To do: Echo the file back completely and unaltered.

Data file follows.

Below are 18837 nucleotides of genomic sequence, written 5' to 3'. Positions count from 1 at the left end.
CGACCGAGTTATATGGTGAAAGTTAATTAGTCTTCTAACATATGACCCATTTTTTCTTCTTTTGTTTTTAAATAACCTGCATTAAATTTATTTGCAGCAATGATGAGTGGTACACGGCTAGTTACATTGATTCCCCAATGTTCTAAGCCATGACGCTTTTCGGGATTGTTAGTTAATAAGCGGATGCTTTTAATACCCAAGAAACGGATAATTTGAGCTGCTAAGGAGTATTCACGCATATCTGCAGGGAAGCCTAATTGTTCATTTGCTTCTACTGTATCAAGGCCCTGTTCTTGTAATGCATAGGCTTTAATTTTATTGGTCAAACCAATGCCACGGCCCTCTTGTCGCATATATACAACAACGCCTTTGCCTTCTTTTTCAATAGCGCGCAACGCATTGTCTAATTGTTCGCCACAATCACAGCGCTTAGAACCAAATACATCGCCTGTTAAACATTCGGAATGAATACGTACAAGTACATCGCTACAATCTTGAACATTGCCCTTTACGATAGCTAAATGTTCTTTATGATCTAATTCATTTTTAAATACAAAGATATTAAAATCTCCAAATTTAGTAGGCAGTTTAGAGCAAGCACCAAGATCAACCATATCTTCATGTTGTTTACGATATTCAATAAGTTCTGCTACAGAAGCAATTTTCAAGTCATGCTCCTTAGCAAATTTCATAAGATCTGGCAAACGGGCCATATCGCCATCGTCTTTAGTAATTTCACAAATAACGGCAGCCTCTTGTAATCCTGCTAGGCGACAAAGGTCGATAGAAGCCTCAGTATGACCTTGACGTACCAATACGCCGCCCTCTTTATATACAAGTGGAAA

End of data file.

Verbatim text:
Below are 18837 nucleotides of genomic sequence, written 5' to 3'. Positions count from 1 at the left end.
CGACCGAGTTATATGGTGAAAGTTAATTAGTCTTCTAACATATGACCCATTTTTTCTTCTTTTGTTTTTAAATAACCTGCATTAAATTTATTTGCAGCAATGATGAGTGGTACACGGCTAGTTACATTGATTCCCCAATGTTCTAAGCCATGACGCTTTTCGGGATTGTTAGTTAATAAGCGGATGCTTTTAATACCCAAGAAACGGATAATTTGAGCTGCTAAGGAGTATTCACGCATATCTGCAGGGAAGCCTAATTGTTCATTTGCTTCTACTGTATCAAGGCCCTGTTCTTGTAATGCATAGGCTTTAATTTTATTGGTCAAACCAATGCCACGGCCCTCTTGTCGCATATATACAACAACGCCTTTGCCTTCTTTTTCAATAGCGCGCAACGCATTGTCTAATTGTTCGCCACAATCACAGCGCTTAGAACCAAATACATCGCCTGTTAAACATTCGGAATGAATACGTACAAGTACATCGCTACAATCTTGAACATTGCCCTTTACGATAGCTAAATGTTCTTTATGATCTAATTCATTTTTAAATACAAAGATATTAAAATCTCCAAATTTAGTAGGCAGTTTAGAGCAAGCACCAAGATCAACCATATCTTCATGTTGTTTACGATATTCAATAAGTTCTGCTACAGAAGCAATTTTCAAGTCATGCTCCTTAGCAAATTTCATAAGATCTGGCAAACGGGCCATATCGCCATCGTCTTTAGTAATTTCACAAATAACGGCAGCCTCTTGTAATCCTGCTAGGCGACAAAGGTCGATAGAAGCCTCAGTATGACCTTGACGTACCAATACGCCGCCCTCTTTATATACAAGTGGAAA